In my earlier post on the 10 things you need to watch out for when choosing an EDI/E-Commerce System I highlighted things to take into consideration, all very high level. I have been surprised at the interest the post has generated, the number of people who have read the blog article has surprised me.
In two subsequent blog posts I explored two of the issues in greater detail. This is the third in the list of ten – Understand your real needs and don’t just respond.
From my earlier post … point 3. Understand your real needs; don’t just respond to your trading partner’s demands. You may have one request today, but in two months you may have 3 more. Make sure you are not locking yourself into something you will regret in a year. Plan for growth.
Most people reading this will say, ya duh, that is pretty obvious. They are right, its common sense, but the truth is most people don’t plan they respond and react. Usually when they simply react they make mistakes.
Too often we see companies approach us for a quote because they have landed a deal with X company and they need a solution ASAP. You dig into things and they have no other partners – just the one, or so they say. You get them up on EDI and low and behold something strange happens, all of a sudden the floodgates open and they now need to add three more partners toot suite. The reality is those partners were always there its just when you asked the question the immediacy of pressure is what determined the answer.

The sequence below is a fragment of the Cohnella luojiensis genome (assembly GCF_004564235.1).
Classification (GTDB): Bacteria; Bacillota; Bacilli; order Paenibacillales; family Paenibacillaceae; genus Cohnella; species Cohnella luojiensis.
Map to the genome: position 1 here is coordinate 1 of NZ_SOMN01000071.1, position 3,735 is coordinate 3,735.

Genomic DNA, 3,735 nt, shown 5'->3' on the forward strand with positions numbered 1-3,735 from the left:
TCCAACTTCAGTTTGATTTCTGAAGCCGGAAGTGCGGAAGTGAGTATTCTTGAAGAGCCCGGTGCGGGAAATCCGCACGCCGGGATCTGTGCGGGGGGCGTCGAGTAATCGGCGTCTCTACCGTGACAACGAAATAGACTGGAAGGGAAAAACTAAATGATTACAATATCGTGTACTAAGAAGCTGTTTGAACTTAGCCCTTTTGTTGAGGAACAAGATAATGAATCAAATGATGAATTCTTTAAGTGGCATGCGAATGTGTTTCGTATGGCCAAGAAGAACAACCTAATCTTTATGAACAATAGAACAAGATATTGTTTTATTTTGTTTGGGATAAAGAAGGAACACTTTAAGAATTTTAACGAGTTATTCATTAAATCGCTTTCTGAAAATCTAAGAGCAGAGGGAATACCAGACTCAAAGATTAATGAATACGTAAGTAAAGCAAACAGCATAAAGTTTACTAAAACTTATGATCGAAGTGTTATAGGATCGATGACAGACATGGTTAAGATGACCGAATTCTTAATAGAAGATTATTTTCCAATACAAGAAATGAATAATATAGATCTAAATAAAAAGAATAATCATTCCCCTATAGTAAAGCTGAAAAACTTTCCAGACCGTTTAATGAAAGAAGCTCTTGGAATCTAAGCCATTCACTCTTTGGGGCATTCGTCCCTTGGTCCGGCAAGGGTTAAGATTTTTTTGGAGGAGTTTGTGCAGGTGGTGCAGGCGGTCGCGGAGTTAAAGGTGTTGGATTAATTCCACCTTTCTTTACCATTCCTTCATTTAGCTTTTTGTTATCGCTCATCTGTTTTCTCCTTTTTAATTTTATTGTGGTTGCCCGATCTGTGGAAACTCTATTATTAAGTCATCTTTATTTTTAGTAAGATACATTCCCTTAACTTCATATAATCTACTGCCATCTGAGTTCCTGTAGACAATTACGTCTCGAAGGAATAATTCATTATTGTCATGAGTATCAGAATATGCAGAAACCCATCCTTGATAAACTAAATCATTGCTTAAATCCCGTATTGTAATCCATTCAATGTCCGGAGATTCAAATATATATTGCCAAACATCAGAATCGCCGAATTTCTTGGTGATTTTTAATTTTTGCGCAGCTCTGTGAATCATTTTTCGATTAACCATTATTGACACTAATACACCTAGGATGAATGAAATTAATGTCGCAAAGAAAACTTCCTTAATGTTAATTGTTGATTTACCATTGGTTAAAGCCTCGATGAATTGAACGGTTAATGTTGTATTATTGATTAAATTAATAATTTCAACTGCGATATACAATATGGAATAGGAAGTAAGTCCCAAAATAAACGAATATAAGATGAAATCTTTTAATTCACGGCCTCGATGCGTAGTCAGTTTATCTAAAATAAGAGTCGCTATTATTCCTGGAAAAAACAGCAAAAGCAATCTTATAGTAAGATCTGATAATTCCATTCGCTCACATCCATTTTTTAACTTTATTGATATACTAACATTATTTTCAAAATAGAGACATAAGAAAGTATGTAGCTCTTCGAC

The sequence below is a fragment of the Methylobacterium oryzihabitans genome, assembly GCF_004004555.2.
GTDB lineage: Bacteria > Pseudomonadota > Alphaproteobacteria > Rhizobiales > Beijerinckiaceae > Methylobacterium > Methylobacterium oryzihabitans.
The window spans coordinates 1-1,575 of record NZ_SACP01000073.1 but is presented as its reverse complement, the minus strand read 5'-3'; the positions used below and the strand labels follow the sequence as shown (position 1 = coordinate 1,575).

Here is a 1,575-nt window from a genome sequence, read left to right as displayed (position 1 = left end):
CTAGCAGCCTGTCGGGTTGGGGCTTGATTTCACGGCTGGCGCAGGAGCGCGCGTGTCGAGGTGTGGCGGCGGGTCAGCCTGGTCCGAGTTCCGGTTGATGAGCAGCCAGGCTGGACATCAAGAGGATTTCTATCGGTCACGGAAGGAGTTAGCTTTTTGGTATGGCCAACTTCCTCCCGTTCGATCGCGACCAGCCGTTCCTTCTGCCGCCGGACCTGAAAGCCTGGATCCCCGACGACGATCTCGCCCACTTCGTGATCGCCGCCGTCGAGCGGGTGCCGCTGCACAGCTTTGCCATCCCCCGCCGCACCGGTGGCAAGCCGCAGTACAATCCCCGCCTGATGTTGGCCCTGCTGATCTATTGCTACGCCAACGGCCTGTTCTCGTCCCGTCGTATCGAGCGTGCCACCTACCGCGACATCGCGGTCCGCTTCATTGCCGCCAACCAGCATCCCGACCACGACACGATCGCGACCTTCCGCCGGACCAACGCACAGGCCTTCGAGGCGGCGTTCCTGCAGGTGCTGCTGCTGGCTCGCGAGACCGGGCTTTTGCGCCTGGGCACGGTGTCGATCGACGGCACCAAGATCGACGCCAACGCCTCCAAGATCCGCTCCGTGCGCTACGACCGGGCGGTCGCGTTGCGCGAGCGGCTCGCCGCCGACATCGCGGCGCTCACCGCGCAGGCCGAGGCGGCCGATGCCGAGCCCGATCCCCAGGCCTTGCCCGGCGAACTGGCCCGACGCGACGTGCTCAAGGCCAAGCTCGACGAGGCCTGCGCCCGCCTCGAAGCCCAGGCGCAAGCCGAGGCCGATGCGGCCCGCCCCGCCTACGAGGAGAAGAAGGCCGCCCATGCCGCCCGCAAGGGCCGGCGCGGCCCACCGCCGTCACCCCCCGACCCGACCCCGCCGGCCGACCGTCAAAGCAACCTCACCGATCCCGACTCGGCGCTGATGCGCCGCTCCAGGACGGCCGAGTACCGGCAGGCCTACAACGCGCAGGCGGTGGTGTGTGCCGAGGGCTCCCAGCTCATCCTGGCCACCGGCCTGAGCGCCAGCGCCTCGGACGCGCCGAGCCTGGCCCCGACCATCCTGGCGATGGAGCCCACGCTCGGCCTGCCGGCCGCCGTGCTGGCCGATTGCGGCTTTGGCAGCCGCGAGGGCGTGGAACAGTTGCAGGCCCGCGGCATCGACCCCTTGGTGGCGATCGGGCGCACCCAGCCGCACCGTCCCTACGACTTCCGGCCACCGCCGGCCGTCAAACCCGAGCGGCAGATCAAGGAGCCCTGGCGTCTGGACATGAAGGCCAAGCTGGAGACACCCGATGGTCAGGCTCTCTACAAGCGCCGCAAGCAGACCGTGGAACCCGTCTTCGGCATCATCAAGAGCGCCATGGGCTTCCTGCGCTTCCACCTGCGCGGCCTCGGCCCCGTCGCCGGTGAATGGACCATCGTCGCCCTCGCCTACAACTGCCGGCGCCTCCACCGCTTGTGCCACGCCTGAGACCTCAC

So what should a potential buyer do?
I always recommend to people who are looking for a system that they do a 360 of their business. Don’t look at the EDI request in isolation but look at all the potential data flows in and out of the business. If they want to focus on EDI then I probe for the real number of partners not just the one that is creating the immediate pressure. Invariably what comes out is that they have multiple trading partners, not just the one that is hounding them and they also receive orders in from various sources all of which could be automated using an e-commerce platform.
An Excel spreadsheet that comes in with orders can be translated and driven into an accounting system. A web store order can also be accessed and driven in, so why just look at EDI in isolation. Data is data.
Often the biggest mistakes we see are companies that respond by picking the trading partner’s recommended solution or the solution pushed by the third party tester. Over time we see four or five of these solutions in place. In the old days it was software installed at the company, today it’s a web-based solution. I call them translator graveyards. I’ll explore the translator graveyard in another blog post.
So what I always say to potential clients is step back, evaluate the data flows and select based on your global needs. Don’t just respond but rather plan for growth, in the long run it will cost you much, much less.